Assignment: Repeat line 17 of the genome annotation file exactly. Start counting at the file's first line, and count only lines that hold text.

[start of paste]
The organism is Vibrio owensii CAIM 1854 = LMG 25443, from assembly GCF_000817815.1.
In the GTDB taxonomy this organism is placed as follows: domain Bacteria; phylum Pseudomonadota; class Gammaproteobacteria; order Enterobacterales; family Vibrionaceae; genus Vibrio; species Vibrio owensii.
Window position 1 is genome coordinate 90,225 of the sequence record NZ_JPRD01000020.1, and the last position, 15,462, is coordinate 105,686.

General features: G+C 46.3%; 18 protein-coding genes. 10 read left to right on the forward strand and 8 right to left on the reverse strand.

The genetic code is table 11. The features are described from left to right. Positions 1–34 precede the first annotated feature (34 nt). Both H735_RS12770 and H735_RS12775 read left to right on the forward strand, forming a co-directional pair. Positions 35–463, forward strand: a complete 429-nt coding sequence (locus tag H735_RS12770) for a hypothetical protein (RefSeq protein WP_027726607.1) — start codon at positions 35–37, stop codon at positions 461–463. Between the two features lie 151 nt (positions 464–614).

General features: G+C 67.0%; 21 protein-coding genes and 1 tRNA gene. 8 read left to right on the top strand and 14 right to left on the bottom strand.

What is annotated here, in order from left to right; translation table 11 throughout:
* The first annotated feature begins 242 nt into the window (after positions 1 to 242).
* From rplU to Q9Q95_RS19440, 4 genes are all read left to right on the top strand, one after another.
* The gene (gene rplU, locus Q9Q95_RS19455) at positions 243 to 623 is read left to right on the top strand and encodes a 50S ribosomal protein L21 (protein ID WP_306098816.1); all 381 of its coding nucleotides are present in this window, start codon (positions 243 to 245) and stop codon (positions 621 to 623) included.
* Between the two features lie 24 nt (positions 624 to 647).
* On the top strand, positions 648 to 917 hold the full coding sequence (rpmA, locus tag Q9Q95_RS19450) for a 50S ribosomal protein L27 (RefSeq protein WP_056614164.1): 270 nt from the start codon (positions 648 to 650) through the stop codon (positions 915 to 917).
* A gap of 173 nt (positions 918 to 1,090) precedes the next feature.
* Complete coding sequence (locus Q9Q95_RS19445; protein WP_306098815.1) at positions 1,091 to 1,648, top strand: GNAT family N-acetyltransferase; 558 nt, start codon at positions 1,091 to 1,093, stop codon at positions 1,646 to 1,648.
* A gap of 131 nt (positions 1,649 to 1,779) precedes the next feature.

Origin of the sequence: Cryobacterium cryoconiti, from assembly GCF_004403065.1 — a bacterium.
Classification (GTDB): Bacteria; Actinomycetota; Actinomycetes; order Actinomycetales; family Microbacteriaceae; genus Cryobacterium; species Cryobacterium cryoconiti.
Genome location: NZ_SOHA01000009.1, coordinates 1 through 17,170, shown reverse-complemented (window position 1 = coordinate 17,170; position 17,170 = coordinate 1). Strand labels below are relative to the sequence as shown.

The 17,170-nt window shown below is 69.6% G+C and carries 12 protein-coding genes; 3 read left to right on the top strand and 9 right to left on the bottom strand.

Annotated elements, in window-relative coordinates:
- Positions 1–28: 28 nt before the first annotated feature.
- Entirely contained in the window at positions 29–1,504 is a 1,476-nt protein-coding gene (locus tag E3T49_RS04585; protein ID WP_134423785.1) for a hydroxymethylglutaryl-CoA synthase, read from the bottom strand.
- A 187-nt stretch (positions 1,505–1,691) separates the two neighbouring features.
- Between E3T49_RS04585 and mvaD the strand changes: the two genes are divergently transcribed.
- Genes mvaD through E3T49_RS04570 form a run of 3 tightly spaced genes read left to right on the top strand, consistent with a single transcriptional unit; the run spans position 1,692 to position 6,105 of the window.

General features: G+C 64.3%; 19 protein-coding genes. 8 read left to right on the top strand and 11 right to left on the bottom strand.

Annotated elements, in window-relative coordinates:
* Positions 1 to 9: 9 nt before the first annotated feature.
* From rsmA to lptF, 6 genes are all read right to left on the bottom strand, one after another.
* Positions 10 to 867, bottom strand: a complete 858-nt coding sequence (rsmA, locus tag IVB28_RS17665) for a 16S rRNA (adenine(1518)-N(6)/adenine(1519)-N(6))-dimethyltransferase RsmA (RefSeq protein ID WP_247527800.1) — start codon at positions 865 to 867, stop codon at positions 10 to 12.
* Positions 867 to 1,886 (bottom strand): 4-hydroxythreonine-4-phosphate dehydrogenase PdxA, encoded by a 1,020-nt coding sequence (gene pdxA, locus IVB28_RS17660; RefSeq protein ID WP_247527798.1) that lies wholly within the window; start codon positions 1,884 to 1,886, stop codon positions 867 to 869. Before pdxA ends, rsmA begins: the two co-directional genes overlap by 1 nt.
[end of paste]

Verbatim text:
Classification (GTDB): Bacteria; Actinomycetota; Actinomycetes; order Actinomycetales; family Microbacteriaceae; genus Cryobacterium; species Cryobacterium cryoconiti.